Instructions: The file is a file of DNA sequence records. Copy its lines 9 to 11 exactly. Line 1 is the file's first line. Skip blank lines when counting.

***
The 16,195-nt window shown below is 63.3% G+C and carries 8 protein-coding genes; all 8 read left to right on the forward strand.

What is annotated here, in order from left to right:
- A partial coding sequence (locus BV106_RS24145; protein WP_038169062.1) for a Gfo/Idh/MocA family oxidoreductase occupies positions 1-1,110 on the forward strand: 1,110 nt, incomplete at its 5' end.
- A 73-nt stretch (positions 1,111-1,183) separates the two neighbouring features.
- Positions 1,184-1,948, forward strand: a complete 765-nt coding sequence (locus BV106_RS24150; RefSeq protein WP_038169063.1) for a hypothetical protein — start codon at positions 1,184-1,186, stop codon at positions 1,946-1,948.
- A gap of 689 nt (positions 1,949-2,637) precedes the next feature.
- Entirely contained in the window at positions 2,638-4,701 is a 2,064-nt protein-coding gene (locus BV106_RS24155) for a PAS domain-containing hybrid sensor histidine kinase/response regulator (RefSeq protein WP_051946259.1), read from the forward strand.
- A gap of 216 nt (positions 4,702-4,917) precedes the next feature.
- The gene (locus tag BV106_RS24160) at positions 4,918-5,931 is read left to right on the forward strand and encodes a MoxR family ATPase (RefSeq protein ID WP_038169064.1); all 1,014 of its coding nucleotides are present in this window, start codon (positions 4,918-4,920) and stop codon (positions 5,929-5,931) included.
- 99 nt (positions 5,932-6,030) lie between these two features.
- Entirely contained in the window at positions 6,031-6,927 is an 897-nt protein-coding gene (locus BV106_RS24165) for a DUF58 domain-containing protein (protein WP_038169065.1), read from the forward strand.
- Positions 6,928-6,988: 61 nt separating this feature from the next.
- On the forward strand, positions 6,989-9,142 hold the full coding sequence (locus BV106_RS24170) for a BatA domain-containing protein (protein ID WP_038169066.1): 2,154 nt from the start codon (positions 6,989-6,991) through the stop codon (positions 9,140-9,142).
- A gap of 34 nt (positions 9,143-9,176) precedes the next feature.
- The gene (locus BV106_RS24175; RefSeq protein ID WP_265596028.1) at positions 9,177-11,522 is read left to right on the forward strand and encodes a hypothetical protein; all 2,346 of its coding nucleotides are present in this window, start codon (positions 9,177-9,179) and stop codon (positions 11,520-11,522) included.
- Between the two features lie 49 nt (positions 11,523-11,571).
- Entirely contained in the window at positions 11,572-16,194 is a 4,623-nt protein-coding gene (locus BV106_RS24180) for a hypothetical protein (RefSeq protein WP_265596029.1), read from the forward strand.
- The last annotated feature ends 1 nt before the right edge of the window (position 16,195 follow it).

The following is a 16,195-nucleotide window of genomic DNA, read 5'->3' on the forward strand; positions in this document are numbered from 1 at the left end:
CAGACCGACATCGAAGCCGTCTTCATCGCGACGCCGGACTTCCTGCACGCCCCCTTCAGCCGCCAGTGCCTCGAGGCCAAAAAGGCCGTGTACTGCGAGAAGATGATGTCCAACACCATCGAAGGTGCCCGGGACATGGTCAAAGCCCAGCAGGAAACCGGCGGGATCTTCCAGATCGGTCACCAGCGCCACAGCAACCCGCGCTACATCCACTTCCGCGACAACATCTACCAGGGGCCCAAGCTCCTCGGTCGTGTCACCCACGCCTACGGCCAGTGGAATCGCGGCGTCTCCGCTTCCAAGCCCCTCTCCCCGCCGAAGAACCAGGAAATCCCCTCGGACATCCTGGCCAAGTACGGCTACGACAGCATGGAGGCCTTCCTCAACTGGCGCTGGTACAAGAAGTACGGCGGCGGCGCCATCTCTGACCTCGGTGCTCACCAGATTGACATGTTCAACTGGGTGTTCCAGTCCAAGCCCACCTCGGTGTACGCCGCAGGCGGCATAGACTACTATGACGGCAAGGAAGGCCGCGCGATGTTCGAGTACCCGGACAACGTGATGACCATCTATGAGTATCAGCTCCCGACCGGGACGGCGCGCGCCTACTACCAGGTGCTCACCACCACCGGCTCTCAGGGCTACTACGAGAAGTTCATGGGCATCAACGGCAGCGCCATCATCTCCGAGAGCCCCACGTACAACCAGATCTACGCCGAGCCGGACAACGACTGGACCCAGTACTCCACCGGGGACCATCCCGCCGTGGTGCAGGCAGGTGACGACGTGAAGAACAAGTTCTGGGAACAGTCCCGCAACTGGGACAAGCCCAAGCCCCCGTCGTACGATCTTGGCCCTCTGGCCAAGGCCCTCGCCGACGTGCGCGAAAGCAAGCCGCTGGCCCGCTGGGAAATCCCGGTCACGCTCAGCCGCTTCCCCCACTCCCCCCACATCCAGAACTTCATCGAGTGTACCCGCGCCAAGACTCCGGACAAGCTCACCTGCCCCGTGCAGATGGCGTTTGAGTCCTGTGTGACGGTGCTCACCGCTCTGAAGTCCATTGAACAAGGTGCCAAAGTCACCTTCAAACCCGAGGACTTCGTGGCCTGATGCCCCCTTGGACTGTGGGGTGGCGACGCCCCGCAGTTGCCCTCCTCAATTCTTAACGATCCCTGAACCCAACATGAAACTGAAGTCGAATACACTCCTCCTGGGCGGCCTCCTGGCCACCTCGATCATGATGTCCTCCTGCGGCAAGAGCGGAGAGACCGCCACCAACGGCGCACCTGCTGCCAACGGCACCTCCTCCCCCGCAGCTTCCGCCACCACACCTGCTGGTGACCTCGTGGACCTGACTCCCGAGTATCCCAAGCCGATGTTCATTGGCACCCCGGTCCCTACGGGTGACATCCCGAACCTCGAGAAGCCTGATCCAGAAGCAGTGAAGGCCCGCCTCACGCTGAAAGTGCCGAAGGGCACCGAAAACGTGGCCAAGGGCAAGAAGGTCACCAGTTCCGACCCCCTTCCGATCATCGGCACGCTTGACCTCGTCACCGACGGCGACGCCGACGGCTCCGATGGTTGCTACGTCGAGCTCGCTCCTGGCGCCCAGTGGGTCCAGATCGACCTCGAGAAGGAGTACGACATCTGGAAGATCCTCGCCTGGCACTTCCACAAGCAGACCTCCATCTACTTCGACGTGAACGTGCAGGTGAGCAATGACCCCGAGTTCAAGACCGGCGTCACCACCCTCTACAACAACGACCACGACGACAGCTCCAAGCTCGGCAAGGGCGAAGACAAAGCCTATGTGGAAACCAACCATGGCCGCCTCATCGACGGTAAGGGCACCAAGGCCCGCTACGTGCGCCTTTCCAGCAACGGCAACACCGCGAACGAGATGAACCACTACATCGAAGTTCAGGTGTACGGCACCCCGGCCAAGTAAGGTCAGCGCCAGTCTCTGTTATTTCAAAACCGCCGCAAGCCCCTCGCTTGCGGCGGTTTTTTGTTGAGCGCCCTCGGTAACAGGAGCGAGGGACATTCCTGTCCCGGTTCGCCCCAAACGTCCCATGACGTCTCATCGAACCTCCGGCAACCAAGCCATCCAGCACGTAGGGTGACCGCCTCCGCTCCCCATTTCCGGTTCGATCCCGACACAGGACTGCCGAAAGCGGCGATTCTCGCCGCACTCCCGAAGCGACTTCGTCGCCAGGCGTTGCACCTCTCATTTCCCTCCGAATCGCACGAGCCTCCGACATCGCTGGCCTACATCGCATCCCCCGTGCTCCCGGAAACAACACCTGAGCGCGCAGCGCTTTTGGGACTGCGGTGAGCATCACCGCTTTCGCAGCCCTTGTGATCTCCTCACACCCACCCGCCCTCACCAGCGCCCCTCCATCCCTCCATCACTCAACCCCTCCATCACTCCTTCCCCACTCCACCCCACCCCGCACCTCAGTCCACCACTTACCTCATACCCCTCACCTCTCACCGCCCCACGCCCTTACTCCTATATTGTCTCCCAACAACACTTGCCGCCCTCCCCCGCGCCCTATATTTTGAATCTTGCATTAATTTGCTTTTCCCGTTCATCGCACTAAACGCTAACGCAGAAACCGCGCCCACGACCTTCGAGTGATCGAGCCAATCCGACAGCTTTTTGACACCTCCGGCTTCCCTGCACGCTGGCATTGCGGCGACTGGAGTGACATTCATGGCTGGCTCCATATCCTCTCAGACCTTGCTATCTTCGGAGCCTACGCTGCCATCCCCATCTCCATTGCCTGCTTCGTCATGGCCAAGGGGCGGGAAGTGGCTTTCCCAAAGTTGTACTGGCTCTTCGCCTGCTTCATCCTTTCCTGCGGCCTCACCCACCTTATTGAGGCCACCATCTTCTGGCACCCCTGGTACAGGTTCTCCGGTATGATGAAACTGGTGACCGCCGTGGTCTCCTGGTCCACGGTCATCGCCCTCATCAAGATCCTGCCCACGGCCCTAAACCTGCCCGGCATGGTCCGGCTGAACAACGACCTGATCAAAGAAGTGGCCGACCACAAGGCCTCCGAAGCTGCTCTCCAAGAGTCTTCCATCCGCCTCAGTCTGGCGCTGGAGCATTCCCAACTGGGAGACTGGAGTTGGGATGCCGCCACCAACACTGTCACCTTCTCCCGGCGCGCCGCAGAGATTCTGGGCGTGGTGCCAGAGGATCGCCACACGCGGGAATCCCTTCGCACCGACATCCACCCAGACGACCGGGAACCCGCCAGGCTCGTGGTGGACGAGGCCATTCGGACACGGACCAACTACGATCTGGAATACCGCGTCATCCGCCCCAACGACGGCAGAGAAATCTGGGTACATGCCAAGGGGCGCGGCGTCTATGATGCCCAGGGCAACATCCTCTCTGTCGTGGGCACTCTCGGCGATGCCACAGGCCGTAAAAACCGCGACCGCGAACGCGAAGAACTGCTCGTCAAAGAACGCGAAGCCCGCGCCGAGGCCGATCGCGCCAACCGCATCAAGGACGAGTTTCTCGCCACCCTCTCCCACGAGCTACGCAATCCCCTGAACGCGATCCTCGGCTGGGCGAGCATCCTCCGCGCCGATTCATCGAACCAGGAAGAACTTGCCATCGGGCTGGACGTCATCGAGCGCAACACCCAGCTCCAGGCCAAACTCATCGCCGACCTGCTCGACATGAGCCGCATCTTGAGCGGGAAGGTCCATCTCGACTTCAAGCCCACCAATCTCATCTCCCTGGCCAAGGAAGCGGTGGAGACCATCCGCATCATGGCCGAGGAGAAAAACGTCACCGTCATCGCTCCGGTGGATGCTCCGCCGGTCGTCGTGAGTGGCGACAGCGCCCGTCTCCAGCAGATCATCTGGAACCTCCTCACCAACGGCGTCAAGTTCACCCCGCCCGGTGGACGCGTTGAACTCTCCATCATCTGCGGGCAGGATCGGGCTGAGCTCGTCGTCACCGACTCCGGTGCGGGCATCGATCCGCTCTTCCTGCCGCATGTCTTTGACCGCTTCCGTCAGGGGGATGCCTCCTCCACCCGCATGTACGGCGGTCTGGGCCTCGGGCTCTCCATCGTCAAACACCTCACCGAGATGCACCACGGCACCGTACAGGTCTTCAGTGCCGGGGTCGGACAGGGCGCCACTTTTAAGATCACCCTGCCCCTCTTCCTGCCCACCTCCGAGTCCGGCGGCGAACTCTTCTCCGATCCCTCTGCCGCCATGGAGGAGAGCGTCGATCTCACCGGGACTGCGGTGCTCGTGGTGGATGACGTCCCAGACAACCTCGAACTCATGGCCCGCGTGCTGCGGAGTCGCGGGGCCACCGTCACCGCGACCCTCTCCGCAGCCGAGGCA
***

- The gene (locus tag BV106_RS24160) at positions 4,918-5,931 is read left to right on the forward strand and encodes a MoxR family ATPase (RefSeq protein ID WP_038169064.1); all 1,014 of its coding nucleotides are present in this window, start codon (positions 4,918-4,920) and stop codon (positions 5,929-5,931) included.
- 99 nt (positions 5,932-6,030) lie between these two features.
- Entirely contained in the window at positions 6,031-6,927 is an 897-nt protein-coding gene (locus BV106_RS24165) for a DUF58 domain-containing protein (protein WP_038169065.1), read from the forward strand.